Tame the hogs
Ever wonder where all of your energy dollars go? Knowing where your home’s biggest energy sucks are can help you focus your efficiency efforts, says Consumer Reports.
Here’s a breakdown of energy use and costs in the average residence, along with steps you can take to bring your costs in check.
F O RT Y- T H R E E PERCENT: HEATING
-- If you have a forcedair system, having your ductwork sealed by a pro can save you hundreds each year because 25 to 40 percent of conditioned air (hot and cold) is lost to leaks.
-- Plug drafty windows and doors with caulk or weatherstripping.
-- Adequately insulate the attic. The typical residence needs 11 inches of fiberglass or rock wool, or 8 inches of cellulose insulation.
SIXTEEN PERCENT: WATER HEATING
-- If your water heater is among the 41 million units in the U.S. that are more than 10 years old, consider an upgrade. This fall, Energy Star is working with utilities and retailers to offer rebates to consumers who make the switch. Go to energystar.gov/waterheaters.
-- Wash your clothes in cold water. Consumer Reports’ top-rated detergents deliver superb coolwater cleaning in its tests.
-- Install low-flow faucets and showerheads throughout the home. They’ll save water as well as energy.
NINE PERCENT: APPLIANCES
-- Consider trading in an older refrigerator. A current Energy Star model uses 50 percent less energy than a refrigerator from 2001. Of course, you should retire the old model rather than keeping it running in the basement or garage.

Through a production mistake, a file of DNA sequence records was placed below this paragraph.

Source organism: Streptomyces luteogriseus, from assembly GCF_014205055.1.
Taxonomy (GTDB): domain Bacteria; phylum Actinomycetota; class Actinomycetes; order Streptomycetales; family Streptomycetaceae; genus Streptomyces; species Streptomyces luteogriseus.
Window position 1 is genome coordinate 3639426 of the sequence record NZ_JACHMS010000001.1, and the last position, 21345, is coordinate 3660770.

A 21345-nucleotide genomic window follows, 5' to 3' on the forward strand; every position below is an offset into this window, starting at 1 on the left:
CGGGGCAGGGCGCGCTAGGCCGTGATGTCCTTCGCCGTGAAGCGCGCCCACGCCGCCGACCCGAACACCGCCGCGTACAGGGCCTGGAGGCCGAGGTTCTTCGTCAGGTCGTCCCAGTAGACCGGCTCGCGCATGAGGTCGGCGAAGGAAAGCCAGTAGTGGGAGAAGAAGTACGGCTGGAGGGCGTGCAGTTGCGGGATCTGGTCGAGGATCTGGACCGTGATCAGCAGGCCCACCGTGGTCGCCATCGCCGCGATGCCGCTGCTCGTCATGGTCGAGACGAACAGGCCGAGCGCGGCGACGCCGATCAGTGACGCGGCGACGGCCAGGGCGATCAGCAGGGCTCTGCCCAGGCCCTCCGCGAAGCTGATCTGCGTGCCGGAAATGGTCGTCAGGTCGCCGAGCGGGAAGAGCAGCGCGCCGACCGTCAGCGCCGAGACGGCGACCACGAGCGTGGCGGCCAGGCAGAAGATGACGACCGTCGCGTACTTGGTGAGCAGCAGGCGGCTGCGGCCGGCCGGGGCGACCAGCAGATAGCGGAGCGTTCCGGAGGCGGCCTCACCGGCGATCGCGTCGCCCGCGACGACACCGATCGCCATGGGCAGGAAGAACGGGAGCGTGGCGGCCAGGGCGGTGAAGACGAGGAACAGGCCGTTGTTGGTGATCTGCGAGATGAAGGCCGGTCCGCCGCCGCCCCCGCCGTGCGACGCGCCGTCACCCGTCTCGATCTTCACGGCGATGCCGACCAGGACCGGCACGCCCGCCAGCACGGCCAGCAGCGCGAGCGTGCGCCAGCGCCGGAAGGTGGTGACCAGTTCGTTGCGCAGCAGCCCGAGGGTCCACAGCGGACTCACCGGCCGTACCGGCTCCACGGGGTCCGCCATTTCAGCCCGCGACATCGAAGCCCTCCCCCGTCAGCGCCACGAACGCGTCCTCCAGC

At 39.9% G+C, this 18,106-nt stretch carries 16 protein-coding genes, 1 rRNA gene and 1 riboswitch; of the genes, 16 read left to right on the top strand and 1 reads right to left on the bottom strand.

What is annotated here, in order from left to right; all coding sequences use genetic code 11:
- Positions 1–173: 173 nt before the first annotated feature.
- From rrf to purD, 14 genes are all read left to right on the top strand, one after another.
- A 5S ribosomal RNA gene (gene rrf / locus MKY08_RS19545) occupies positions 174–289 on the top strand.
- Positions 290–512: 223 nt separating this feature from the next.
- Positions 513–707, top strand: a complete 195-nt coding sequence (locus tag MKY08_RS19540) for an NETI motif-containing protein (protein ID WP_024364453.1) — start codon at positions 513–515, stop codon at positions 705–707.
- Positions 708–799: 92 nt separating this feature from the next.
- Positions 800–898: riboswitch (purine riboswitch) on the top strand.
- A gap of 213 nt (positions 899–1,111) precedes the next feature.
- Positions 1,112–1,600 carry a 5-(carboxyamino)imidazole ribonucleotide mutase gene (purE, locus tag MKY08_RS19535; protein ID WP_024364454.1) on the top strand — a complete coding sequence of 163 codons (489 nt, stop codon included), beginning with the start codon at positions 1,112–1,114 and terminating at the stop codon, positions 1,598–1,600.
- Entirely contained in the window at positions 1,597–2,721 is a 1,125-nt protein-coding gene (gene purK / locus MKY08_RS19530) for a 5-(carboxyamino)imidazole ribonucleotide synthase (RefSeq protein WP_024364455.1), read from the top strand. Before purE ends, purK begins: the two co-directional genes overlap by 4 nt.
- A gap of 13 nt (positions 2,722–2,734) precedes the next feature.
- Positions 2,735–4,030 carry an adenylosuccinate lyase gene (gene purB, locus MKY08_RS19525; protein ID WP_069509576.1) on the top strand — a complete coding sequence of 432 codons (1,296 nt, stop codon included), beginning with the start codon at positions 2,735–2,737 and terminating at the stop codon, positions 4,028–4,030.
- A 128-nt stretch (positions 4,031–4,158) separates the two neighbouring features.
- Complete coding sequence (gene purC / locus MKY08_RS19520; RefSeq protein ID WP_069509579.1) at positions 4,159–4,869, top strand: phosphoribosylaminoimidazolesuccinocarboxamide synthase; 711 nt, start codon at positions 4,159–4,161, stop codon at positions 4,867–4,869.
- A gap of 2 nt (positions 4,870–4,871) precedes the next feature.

-- Older washing machines are also worth trading in, especially after a tougher new federal standard that took effect in March 2015. If your unit is more than 10 years old, it’s costing you about $180 more per year than a new one.
-- Run the dishwasher only when it has a full load, and use the “rinse hold” feature sparingly because it uses 3 to 7 gallons of hot water each time.
SEVEN PERCENT: COOLING
-- If your home has central air that’s more than a decade old, a new system could be up to 40 percent more efficient. Work with a reputable contractor who will size the system correctly; you might be able to downsize if you’ve made other efficiency upgrades, such as new attic insulation.
-- Install a programmable thermostat, which can automatically adjust the temperature in your home for maximum savings and comfort (in summer and winter).
-- Don’t replace windows just to save energy. But if your windows are failing, choose new ones with a low-E coating that reflects heat yet lets light in. 15 PERCENT: OTHER -- Plug your laptop’s AC adaptor into a power strip that can be turned off. That saves energy because the transformer in the adaptor draws power even when the laptop isn’t attached.
-- If you have a standalone freezer with manual defrost, still a common feature, don’t let frost build up more than onequarter inch, because that will affect the efficiency of the unit.
-- Switch to high-efficiency LEDs, which use up to 80 percent less energy than traditional incandescent bulbs.
-- Place dimmable fixtures on dimmer switches. They’ll enable you to save even more energy by maintaining lower light levels.
-- For outdoor fixtures, save energy with a motion sensor or a photocell that turns the lights on at dusk and off at dawn.